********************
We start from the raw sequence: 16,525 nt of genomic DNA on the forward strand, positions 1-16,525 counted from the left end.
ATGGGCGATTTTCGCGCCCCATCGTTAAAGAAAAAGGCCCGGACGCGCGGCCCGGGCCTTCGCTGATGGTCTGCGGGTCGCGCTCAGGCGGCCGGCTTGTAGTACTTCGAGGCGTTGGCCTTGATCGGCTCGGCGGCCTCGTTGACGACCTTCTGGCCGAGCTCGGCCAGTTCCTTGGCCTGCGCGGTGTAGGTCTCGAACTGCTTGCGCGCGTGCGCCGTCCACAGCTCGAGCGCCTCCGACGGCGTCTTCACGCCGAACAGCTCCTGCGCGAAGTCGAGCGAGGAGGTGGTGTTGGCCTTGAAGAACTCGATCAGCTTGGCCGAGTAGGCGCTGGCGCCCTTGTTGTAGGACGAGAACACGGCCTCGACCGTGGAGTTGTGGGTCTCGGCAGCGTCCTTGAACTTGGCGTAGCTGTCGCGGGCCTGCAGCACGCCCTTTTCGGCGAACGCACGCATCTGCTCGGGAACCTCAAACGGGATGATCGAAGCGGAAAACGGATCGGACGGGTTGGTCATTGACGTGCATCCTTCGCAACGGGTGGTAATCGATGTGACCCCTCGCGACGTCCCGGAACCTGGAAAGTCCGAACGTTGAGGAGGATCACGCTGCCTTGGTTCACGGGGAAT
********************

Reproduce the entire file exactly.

We start from the raw sequence: 16,525 nt of genomic DNA on the forward strand, positions 1-16,525 counted from the left end.
ATGGGCGATTTTCGCGCCCCATCGTTAAAGAAAAAGGCCCGGACGCGCGGCCCGGGCCTTCGCTGATGGTCTGCGGGTCGCGCTCAGGCGGCCGGCTTGTAGTACTTCGAGGCGTTGGCCTTGATCGGCTCGGCGGCCTCGTTGACGACCTTCTGGCCGAGCTCGGCCAGTTCCTTGGCCTGCGCGGTGTAGGTCTCGAACTGCTTGCGCGCGTGCGCCGTCCACAGCTCGAGCGCCTCCGACGGCGTCTTCACGCCGAACAGCTCCTGCGCGAAGTCGAGCGAGGAGGTGGTGTTGGCCTTGAAGAACTCGATCAGCTTGGCCGAGTAGGCGCTGGCGCCCTTGTTGTAGGACGAGAACACGGCCTCGACCGTGGAGTTGTGGGTCTCGGCAGCGTCCTTGAACTTGGCGTAGCTGTCGCGGGCCTGCAGCACGCCCTTTTCGGCGAACGCACGCATCTGCTCGGGAACCTCAAACGGGATGATCGAAGCGGAAAACGGATCGGACGGGTTGGTCATTGACGTGCATCCTTCGCAACGGGTGGTAATCGATGTGACCCCTCGCGACGTCCCGGAACCTGGAAAGTCCGAACGTTGAGGAGGATCACGCTGCCTTGGTTCACGGGGAAT